ISO New England will pay $500,000 to settle allegations that it violated its market rules by failing to change the commercial operation date for a power plant being built near Boston that was facing delays, leading to more than $100 million in improper capacity market payments to Salem Harbor Power Development, according to an agreement approved Friday by the Federal Energy Regulatory Commission.
The grid operator for the six New England states also prevented its market monitor from having access to information about the 674-MW, gas-fired Salem Harbor power plant a Footprint Power subsidiary was building, according to FERC’s enforcement office.
ISO-NE, which neither admitted nor denied the allegations, will spend up to an estimated $350,000 to bolster its compliance program while also being subject to compliance monitoring by FERC’s enforcement office.
FERC’s enforcement office said ISO-NE should have reset the commercial operation date for the Salem Harbor power plant after the grid operator’s staff learned the project was facing delays.
The Salem Harbor power plant started commercial operation in June 2018, a year later than planned. ISO-NE paid Footprint $104.8 million in capacity payments during the capacity commitment period in which it was not commercially operating, resulting in a net financial benefit of $80.1 million to Footprint, according to enforcement office staff.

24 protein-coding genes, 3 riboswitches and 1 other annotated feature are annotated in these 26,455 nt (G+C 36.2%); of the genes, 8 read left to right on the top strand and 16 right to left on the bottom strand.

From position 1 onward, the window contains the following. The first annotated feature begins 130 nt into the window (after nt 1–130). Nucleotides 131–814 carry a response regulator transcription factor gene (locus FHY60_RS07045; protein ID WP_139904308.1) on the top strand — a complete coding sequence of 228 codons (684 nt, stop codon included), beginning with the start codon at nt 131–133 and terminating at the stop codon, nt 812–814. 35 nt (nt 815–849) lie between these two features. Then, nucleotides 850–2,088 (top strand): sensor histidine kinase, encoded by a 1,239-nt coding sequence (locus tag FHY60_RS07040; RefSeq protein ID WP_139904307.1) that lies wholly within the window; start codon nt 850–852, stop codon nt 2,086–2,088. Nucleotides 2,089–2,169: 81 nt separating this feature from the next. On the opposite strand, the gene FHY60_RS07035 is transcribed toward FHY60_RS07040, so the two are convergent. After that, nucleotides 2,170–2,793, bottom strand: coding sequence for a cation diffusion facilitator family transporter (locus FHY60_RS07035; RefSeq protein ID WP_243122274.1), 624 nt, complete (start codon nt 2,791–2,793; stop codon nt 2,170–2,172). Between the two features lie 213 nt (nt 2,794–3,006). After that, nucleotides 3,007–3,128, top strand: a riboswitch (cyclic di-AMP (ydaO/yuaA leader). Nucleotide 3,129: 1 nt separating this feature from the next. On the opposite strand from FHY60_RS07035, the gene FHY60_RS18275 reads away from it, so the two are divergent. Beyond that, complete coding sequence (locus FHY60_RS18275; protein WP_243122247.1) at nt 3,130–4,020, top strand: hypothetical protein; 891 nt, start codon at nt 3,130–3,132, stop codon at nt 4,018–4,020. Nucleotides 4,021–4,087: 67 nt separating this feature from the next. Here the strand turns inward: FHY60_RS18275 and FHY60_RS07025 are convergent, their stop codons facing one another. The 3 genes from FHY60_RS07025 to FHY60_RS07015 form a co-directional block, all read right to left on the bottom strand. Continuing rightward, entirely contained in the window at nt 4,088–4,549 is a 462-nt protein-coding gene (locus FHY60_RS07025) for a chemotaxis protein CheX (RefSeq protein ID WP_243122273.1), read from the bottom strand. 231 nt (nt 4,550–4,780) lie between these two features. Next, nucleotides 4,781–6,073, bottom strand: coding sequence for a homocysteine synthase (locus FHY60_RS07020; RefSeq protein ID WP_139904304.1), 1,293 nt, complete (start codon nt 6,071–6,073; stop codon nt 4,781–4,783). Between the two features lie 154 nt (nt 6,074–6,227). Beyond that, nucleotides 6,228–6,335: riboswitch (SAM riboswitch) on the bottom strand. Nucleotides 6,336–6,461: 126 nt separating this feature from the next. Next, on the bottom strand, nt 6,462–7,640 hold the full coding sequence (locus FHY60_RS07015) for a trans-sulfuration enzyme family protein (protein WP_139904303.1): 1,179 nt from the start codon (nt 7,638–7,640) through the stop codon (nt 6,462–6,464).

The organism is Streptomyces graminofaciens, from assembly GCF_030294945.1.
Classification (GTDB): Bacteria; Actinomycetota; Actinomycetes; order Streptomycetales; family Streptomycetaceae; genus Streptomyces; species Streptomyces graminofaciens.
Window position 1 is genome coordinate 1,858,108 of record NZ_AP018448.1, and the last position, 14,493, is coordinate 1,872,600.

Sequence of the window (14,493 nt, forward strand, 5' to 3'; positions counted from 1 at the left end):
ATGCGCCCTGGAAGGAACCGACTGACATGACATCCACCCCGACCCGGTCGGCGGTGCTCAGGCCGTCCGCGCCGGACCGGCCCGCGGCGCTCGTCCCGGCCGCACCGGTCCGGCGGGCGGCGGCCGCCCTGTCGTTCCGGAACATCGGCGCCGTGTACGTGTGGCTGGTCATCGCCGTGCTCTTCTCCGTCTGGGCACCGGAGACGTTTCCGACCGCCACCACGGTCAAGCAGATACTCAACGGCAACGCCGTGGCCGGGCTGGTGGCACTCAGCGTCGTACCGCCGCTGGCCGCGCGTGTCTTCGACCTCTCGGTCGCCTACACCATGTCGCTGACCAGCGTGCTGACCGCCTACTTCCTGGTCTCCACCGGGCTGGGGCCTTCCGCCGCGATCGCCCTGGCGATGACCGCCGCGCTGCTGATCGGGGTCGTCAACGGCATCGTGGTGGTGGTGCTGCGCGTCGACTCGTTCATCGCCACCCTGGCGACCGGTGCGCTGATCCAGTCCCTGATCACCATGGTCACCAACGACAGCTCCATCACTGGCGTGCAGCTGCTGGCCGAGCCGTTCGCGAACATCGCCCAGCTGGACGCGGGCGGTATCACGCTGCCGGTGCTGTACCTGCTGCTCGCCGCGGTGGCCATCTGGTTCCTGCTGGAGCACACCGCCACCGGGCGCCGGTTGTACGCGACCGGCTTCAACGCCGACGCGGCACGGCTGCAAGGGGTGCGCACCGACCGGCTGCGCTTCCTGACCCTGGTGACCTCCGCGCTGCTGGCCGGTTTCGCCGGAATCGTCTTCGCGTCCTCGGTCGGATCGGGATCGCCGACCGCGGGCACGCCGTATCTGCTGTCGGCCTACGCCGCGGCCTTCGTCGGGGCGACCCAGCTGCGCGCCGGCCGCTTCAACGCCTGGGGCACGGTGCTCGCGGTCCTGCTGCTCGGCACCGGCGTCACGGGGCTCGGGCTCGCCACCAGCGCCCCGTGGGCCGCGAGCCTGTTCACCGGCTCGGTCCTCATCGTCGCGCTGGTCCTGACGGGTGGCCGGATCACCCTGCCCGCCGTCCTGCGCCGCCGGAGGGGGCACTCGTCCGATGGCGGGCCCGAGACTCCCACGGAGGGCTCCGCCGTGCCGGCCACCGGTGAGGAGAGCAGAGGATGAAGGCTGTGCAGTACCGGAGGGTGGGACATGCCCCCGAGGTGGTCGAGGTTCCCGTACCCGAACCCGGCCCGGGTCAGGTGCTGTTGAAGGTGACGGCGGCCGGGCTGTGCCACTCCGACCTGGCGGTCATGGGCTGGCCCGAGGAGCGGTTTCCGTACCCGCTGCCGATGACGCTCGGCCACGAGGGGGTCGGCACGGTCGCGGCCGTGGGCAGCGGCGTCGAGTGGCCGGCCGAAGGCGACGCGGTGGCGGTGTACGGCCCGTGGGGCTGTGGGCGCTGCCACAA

ISO-NE also violated its rules by denying its internal market monitor access to information about the Salem Harbor project, frustrating the monitor’s market oversight role, according to FERC’s enforcement office.
Earlier this year, Salem Harbor Power Development, a Footprint subsidiary, agreed to pay a $17.1 million fine and disgorge $26.7 million in profits to resolve allegations that it improperly received capacity payments from ISO-NE in 2017.
ISO-NE was spared from paying a higher penalty, in part, because the grid operator’s members would be forced to foot the bill, according to FERC’s order.
“We recognize that a larger civil penalty might otherwise be appropriate given the magnitude of the capacity payments that ISO-NE made to Footprint,” FERC said. “However, such a penalty likely would be passed on to the fee-paying entities, potentially compounding the harm to those entities and undermining the deterrent value of a larger civil penalty.”
In its decision, FERC warned grid operators about maintaining proper relationships with their market monitors, which help oversee wholesale power markets.
Each independent system operator/regional transmission organization “and its management must adhere to the requirements of its commission-approved tariff, which includes permitting any market monitor the ability to function in a manner consistent with that market monitor’s role and obligations under that tariff,” FERC said.